I love this quote by Ursula Le Guin. I think she nails the sentiment of the person on the receiving end of things. She reminds the sender that never will that remark be taken in any other way than as a condemnation.
I hate it when I hear "I told you so" because it reminds me of all the years I heard it growing up. Even now, as a 52 year old, the phrase turns my stomach and makes me feel so small, so little, so insignificant. Why do people feel that they have to be "right," and why must they denigrate another person in this way?
I know the answer. People who say "I told you so" do it to make themselves feel better, to feel in control, and to feel as though they "know best." If you know a "know it all," it can be difficult at times to tolerate their smugness. They simply know what is best, and they never make mistakes. Or so they would like you to think this is the case.
In truth, they are just as fallible as the rest of the human race. The only difference is that they hide their mistakes from the world, and they cover up any flaws with their incessant perfectionism; their need to control themselves, their world, and everyone in it; and their use of a biting and often hurtful tone of voice that makes sure everyone around them knows how to live up to their expectations as well as what will happen if they don't.
Today, I was on the receiving end of a dose of the "I told you so." Actually, the words came last night, but the lingering affects of the phrase hit me hard first thing this morning. It is difficult living with a "know it all," even worse, it is near impossible to live with a controlling "know it all." Controlling people can be devastating personally and their behaviors can cause long-lasting interpersonal relationship harm (generational harm). Let me explain...
I have blogged about my need for achievement a number of times. In fact, I have labeled myself an "over-achiever" more times than not. I accept the fact that I am wired and driven to excel, yet, I often do not point the finger at the reason why I strive for achievement because to do so would require a closer examination of my own father-daughter relationship.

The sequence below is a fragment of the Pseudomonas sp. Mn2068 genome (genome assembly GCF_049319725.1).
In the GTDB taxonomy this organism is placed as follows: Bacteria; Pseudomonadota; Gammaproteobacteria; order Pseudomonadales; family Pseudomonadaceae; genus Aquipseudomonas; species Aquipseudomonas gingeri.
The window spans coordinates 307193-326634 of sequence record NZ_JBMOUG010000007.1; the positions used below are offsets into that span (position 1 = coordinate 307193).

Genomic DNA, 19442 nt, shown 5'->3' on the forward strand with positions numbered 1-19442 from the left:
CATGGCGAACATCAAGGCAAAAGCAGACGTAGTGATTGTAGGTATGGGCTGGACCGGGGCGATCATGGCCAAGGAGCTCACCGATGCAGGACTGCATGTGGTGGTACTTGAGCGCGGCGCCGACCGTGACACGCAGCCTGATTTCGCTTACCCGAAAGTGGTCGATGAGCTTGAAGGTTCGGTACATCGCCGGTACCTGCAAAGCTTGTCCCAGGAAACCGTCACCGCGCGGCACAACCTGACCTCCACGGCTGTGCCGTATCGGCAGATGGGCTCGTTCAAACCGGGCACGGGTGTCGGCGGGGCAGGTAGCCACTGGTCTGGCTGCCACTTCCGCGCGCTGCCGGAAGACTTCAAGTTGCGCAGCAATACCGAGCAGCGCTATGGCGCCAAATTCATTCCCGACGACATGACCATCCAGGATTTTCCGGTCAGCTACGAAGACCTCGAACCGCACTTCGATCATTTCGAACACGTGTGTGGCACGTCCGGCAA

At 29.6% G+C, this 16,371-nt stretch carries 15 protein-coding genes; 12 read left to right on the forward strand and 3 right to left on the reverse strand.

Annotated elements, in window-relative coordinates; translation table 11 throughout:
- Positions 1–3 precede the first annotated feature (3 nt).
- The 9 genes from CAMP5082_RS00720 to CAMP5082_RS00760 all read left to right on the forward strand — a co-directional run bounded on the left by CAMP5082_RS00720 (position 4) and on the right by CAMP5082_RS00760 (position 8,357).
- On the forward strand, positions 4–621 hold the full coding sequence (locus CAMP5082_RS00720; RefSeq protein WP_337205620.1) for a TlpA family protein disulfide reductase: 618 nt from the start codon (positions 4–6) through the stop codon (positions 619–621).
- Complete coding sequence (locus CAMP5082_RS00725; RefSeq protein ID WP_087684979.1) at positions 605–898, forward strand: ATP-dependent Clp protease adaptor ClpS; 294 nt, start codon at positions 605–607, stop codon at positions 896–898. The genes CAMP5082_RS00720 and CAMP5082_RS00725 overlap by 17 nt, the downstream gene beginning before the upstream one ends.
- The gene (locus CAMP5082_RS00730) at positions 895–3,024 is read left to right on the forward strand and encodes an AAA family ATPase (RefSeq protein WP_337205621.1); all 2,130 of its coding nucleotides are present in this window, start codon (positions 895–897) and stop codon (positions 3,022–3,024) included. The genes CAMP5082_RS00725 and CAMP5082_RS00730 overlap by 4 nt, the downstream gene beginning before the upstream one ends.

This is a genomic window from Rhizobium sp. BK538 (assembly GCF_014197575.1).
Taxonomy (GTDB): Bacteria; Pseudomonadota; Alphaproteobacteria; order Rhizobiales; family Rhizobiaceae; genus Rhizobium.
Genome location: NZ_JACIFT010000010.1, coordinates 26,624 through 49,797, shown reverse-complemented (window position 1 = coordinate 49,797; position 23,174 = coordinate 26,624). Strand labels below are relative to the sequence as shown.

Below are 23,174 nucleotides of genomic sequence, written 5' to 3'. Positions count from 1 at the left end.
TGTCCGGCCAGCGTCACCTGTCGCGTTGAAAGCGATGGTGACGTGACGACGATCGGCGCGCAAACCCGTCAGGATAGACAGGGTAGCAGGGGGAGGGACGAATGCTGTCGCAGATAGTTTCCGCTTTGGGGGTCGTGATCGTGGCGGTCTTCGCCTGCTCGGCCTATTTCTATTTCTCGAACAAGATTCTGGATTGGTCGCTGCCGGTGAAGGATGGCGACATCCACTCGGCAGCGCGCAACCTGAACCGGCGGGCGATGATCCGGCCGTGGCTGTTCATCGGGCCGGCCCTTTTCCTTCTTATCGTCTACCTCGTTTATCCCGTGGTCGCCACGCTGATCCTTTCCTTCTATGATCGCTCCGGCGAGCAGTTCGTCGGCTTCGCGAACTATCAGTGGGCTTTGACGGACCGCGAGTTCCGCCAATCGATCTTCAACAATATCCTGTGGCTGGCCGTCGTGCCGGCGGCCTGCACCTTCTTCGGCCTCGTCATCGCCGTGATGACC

I would characterize my relationship with my father as strained. Over the course of my life, I have run away from my father's controlling and punitive approach to parenting, and I have made decisions in my life that were not always in my best interest, in order to avoid his criticism and condescension. My father is a good man, don't get me wrong. He has always provided a stable home, and he has been "present" in our home. However, he has not been a kind or considerate father. He has been stalwart, rugged, and determined. He has always done his best to provide for his children, but he didn't cultivate a close personal relationship with them because he never had that sort of relationship with his own father. Instead, he was a distant father who expected performance, routine, and order. In short, while he was in our lives, he was rarely "in our lives." I think this was the norm for many fathers who were raised in the 1930s. It was just the way life was back then, and often, through hardship and difficulty, they learned to overcome and achieve results through effort. As a result, they came to expect this behavior from their children. Hardworking parents wanted hardworking children. If the children were lazy, disordered, or fragmented in their personality or style, this caused a disruption in the smooth-running machine that characterized their home.
I grew up a child of the 60s and early 70s. These were my formative years. I tried very hard to be liked by my father, to be approved by him, and to be appreciated by him. I know that my father loved me, and I know that he does now. It was just that to earn my father's love and respect, one had to prove themselves through hard work and effort. It meant that one earned good grades, worked hard in their jobs, and provided for their own needs as soon as possible. Mistakes were to be avoided at all costs, and failure to take responsibility for needs was never an excuse. Expectations of behavior became the unwritten rule in our home. You performed or you were not approved.